The first few weeks of having a baby are hard. “Yeah I cried every day” was the helpful text from one of my mum friends when I told her how surprised I was that no one had told me! I decided to embark on preparing my pregnant friends for what was coming. Here’s the guide I emailed to one of my best friends, a few weeks before her due-date.
Here’s the advice list I promised. Remember, someone else could tell you the exact opposite of every single thing on this list. And they probably will, so you have to find your own way. For me, asking friends what they’d done and reading forums helped me to understand my options. I hope this list helps prepare you, or at least gives you some options.
The Early Chaos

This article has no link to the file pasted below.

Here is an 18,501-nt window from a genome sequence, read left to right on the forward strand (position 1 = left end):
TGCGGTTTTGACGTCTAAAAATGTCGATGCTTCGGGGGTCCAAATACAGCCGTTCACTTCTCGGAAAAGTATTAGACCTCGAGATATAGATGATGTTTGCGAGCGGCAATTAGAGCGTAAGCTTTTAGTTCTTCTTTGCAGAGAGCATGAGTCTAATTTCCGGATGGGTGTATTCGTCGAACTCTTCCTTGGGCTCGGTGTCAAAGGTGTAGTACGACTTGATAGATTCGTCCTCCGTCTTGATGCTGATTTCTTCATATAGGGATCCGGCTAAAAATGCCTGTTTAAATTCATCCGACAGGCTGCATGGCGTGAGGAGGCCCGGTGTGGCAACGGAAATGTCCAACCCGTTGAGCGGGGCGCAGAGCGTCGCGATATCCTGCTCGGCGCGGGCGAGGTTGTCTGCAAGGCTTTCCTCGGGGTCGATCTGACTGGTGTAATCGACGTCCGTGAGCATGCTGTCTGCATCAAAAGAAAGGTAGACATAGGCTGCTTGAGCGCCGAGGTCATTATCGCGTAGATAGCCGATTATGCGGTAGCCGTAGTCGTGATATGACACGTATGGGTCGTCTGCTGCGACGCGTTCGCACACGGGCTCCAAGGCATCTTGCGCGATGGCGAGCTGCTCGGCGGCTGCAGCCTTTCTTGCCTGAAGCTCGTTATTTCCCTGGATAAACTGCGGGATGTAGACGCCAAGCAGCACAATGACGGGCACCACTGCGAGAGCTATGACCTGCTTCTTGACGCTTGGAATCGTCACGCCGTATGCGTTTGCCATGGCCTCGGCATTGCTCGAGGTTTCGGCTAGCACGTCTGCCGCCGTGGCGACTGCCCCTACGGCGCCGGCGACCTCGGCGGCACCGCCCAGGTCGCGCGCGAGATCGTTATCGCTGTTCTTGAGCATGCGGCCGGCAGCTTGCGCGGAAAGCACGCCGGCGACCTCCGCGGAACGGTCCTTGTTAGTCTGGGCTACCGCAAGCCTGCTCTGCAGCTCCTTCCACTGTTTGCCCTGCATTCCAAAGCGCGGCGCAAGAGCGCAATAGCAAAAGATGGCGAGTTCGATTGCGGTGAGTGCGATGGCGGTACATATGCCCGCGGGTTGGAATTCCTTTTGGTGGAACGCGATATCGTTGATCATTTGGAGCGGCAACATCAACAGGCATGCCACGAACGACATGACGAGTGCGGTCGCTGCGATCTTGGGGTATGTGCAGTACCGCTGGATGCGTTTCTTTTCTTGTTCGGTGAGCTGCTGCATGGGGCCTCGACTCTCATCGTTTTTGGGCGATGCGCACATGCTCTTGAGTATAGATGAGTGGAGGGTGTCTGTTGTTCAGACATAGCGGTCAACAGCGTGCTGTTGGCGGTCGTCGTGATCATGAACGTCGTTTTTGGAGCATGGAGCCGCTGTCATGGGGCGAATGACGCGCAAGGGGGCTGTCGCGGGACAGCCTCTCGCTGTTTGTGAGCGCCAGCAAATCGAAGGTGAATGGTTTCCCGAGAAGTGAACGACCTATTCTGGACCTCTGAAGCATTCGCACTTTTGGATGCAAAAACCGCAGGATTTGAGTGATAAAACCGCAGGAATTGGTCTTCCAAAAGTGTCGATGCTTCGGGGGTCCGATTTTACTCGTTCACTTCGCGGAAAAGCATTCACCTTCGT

For the first two to four weeks you have to do whatever you can to get through. Sometimes it will feel really hard and other times you might be lucky and think you’re coping well. Just take it a day at a time. And get out of the house a bit.
Don’t worry about any of that great parenting you were hoping to do with the baby. Turns out I didn’t speak any French to M or read any books for quite a while! There’s plenty of time for that, or plenty of time for feeling guilty about still not doing that. Just focus on the baby, and you, eating and sleeping.
I read a lot of books on sleep (Healthy Sleep Habits Happy Child is good). I also read a lot online so my advice on sleep is taken from lots of places. It’s impossible to get a real picture though because every baby is different and M was pretty good at it. Oh, and also reading as much as I did will drive you insane. This is the advice that worked for us…
During the first few weeks get the baby to sleep however you can. Rock them, hold them etc. There are no sleep crutches or risks of “spoiling” as they can’t form habits so early. Do the whole putting them down in slow motion and tiptoeing backwards out the room thing, or just cuddle them and put Netflix on.